We were kids, so everything was in technicolor. The sky was the sapphire ring Cam’s abuela wore. The grass was the fresh emerald paint on the corner grocery storefront. Dewdrops were the liquid diamonds that spilled from Aunt Pia’s neck on Sunday mornings. The clouds were that sweet scratchy cotton candy that melted gloriously in our mouths, the kind that reminded us of summer.
Back then, Liam used to pretend the cracks in the sidewalk were rivers of lava. He’d shout, “Mya! Watch your step!” and that would start our game. The concrete was broken up because thick tree roots snaked underneath so Liam said we had to be extra careful. He said it was tough terrain. He said a lot of things back then, actually. I wish he could have stayed eleven forever. I wish he kept talking. But I guess big brothers grow up.
When he was younger it was nice. Me and Cam were nine then, and we’d all go out wandering together. We scrounged up some money from under our couch cushions, bought a few Coca-Colas, and biked out. Once Cam took us to a little stream she found in the woods and we looked for tadpoles. Liam found a piece of shiny mica on the bank and he gave it to me. I tied a string onto it and put it around my neck.
The weekend after that, it was my turn to lead. I sped down the road on my bike in the cool afternoon, shimmery new pendant thunking lightly against my chest, and watched the buildings rush past. A blur of brick red. A swash of beige. Brushstrokes of forest green.
The street came to a dead end and I stopped, propping my bike against a knotted tree. There was a house here. Cracked yellow paint and blue-gray shutters. It looked lonely. Cam and Liam paused behind me. They put their bikes down carefully, silently, as if this place demanded quiet.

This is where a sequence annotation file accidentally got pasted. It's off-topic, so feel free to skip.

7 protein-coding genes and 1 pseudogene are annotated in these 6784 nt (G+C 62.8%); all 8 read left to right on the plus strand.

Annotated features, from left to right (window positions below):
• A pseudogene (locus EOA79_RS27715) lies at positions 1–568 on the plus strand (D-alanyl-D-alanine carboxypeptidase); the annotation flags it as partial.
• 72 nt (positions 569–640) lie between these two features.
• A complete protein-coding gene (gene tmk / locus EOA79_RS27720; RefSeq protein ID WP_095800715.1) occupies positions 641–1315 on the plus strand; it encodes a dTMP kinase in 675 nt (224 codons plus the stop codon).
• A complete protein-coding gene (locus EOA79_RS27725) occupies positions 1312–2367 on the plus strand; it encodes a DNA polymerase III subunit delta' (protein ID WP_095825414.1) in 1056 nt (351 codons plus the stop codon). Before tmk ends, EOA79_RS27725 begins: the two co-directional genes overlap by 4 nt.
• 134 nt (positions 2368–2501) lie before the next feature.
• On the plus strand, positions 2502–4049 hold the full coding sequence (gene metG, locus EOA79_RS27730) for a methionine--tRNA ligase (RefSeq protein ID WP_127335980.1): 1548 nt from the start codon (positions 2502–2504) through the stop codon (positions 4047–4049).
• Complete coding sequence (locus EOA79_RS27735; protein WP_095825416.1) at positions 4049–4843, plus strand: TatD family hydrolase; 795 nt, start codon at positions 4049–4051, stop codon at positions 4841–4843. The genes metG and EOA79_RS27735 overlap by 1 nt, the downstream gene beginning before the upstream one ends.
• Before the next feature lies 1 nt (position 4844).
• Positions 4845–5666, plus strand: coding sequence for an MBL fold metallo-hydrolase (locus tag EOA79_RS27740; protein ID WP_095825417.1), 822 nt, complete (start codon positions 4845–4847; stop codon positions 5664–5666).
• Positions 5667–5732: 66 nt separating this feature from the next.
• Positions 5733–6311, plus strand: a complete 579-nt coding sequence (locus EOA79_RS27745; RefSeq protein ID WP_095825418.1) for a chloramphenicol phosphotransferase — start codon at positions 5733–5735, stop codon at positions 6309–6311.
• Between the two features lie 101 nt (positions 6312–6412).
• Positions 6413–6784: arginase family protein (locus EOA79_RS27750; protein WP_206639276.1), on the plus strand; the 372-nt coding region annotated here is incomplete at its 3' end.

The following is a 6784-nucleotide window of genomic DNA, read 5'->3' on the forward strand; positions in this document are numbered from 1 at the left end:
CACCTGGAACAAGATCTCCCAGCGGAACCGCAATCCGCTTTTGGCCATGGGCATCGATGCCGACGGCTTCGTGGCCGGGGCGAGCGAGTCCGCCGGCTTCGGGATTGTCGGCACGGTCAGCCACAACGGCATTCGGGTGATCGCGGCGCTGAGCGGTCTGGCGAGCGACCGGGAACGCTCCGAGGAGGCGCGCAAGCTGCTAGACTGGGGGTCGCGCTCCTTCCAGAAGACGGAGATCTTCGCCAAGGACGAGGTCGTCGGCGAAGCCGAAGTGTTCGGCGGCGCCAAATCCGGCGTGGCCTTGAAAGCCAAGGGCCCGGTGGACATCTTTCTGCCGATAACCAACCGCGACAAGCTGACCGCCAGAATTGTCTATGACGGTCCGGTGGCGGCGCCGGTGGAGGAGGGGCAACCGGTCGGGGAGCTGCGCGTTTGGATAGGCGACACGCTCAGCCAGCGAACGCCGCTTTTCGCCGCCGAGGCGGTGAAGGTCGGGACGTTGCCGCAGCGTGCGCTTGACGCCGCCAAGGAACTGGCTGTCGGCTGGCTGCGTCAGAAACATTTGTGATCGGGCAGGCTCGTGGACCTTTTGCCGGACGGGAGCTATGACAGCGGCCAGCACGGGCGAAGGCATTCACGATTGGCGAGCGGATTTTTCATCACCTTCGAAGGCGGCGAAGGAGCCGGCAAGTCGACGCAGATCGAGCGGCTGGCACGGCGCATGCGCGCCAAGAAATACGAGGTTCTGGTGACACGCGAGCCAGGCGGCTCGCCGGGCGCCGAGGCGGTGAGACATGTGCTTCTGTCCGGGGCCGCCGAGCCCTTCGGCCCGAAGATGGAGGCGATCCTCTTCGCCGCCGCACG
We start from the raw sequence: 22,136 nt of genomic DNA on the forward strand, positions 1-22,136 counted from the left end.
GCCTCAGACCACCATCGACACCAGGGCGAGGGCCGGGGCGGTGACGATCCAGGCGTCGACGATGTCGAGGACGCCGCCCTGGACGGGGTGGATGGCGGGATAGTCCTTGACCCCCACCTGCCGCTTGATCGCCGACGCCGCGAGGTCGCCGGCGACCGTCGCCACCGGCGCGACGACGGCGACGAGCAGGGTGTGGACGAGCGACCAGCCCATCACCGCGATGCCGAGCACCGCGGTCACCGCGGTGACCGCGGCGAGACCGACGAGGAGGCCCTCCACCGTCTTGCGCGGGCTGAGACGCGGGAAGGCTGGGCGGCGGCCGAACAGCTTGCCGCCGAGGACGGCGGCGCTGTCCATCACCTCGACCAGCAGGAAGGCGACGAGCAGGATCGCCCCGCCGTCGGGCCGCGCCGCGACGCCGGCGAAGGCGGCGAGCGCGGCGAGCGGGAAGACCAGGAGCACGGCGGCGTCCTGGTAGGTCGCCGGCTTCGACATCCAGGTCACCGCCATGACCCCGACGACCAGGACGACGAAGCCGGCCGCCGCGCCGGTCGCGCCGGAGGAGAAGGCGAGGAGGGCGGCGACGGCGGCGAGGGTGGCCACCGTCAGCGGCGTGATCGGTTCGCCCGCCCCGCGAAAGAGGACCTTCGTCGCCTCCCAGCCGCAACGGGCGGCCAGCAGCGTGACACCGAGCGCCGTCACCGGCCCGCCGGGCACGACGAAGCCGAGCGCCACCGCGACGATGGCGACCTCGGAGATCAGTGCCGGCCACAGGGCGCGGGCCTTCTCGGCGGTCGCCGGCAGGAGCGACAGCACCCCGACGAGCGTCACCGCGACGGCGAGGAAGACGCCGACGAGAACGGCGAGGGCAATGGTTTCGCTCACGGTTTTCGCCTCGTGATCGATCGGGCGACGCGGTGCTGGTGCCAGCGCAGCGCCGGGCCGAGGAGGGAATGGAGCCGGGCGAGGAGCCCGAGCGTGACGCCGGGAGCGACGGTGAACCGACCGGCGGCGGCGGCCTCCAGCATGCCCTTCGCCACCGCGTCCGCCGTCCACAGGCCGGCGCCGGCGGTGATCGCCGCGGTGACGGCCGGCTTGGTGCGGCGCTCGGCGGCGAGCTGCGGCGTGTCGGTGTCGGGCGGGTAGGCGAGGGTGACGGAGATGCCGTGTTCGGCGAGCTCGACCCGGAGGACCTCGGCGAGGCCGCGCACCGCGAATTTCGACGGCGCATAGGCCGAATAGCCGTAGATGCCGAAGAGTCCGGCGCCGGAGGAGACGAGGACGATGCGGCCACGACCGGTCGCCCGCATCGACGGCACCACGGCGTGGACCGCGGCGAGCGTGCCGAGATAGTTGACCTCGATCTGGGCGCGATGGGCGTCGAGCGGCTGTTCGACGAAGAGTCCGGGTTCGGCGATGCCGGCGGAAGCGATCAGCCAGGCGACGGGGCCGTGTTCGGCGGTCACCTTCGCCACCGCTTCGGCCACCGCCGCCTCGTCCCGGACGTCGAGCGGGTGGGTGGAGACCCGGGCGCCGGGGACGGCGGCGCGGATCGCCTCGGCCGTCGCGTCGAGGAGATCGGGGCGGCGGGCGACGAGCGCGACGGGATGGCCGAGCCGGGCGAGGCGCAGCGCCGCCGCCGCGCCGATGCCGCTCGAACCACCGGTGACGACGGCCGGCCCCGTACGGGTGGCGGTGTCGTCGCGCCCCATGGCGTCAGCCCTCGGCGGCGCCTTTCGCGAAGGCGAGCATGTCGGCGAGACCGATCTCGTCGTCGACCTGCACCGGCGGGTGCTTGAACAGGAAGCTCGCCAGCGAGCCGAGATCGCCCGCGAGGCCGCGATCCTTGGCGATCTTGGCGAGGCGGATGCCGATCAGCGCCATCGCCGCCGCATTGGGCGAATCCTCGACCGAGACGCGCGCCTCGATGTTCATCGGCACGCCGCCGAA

I watched them watch the trees. The bright leaves, parakeet green. The patterns of white sunlight that landed on our faces. It felt right to stop here, at the edge of the woods. Sometimes our wild youth could be stilled if we chose to wait and watch like this.
I listened to the chatter of the birds for a suspended moment, and then the three of us collectively approached the gate of the house. It was old, wrought iron with spotty patches of orange rust. A roaring lion was carved into the top. Swirling lichen traced the edges of its mane. It snarled, metal teeth jutting out. Cam snarled back. I laughed.
Liam kicked the gate lightly and it swung open, creaking. We crept in, our sneakers flattening the grass. It tickled my ankles. I scratched them and followed my brother.
“The man who lives here, he’s away, isn’t he?” Cam asked, her voice a soft whisper. She surveyed the house, cautious.
“He leaves a lot, I think.” I said, pulling a leaf from her thick hair. “For his job.”
Liam disappeared around the corner of the house so we ran to catch up. The setting sun blinded me for a second, yellow-white obscuring my vision. I squeezed my eyes shut. Then I felt Cam tapping on my shoulder.
“Mya, Mya, look at this.”
I shifted so the sun was covered by a line of trees. Its dying rays illuminated the back of the house in gentle orange, casting patterns on the garden in front of me.
And the garden was breathtaking. Liam stood motionless, watching the light dance over it. Cam had the biggest smile on her face. I just stared, and stared, because there was so much to look at.
The grass was tall and lush, whispering across our bare calves. I breathed in the rich smell of good soil. Moss blanketed a stone path, the bright green of my Aunt Pia’s eyes. Purple petunias and clusters of violets bordered the pathway. All soft as dancing slippers.
Thick, pale green stems strained towards the sky to my right. I turned to face the flowers, golden yellow and taller than I was. They stretched glowing fingers toward the rosy sun as it slipped quietly below the horizon.